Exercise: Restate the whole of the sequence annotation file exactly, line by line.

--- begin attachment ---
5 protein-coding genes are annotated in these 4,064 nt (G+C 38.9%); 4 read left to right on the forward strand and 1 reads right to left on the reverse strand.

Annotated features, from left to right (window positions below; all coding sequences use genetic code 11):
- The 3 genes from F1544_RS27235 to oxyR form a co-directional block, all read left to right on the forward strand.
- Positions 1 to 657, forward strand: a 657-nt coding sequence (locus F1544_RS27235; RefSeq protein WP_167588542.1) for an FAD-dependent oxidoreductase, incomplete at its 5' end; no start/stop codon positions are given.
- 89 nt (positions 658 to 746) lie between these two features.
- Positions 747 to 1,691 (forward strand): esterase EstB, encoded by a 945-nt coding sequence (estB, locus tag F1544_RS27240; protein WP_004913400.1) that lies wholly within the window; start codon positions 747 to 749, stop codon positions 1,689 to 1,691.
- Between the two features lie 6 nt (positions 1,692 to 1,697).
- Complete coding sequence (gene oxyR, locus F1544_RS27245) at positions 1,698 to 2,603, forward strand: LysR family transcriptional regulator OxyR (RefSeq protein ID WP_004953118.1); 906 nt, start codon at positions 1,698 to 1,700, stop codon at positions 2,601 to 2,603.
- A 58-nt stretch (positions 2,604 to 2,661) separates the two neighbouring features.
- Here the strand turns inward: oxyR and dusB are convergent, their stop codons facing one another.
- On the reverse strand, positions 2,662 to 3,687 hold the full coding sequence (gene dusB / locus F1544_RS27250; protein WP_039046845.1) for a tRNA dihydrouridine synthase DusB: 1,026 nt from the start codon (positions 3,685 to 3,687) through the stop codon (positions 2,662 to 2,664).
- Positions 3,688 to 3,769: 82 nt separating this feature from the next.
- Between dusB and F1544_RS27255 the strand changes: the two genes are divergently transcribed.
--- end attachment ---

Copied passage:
5 protein-coding genes are annotated in these 4,064 nt (G+C 38.9%); 4 read left to right on the forward strand and 1 reads right to left on the reverse strand.

Annotated features, from left to right (window positions below; all coding sequences use genetic code 11):
- The 3 genes from F1544_RS27235 to oxyR form a co-directional block, all read left to right on the forward strand.
- Positions 1 to 657, forward strand: a 657-nt coding sequence (locus F1544_RS27235; RefSeq protein WP_167588542.1) for an FAD-dependent oxidoreductase, incomplete at its 5' end; no start/stop codon positions are given.
- 89 nt (positions 658 to 746) lie between these two features.
- Positions 747 to 1,691 (forward strand): esterase EstB, encoded by a 945-nt coding sequence (estB, locus tag F1544_RS27240; protein WP_004913400.1) that lies wholly within the window; start codon positions 747 to 749, stop codon positions 1,689 to 1,691.
- Between the two features lie 6 nt (positions 1,692 to 1,697).
- Complete coding sequence (gene oxyR, locus F1544_RS27245) at positions 1,698 to 2,603, forward strand: LysR family transcriptional regulator OxyR (RefSeq protein ID WP_004953118.1); 906 nt, start codon at positions 1,698 to 1,700, stop codon at positions 2,601 to 2,603.
- A 58-nt stretch (positions 2,604 to 2,661) separates the two neighbouring features.
- Here the strand turns inward: oxyR and dusB are convergent, their stop codons facing one another.
- On the reverse strand, positions 2,662 to 3,687 hold the full coding sequence (gene dusB / locus F1544_RS27250; protein WP_039046845.1) for a tRNA dihydrouridine synthase DusB: 1,026 nt from the start codon (positions 3,685 to 3,687) through the stop codon (positions 2,662 to 2,664).
- Positions 3,688 to 3,769: 82 nt separating this feature from the next.
- Between dusB and F1544_RS27255 the strand changes: the two genes are divergently transcribed.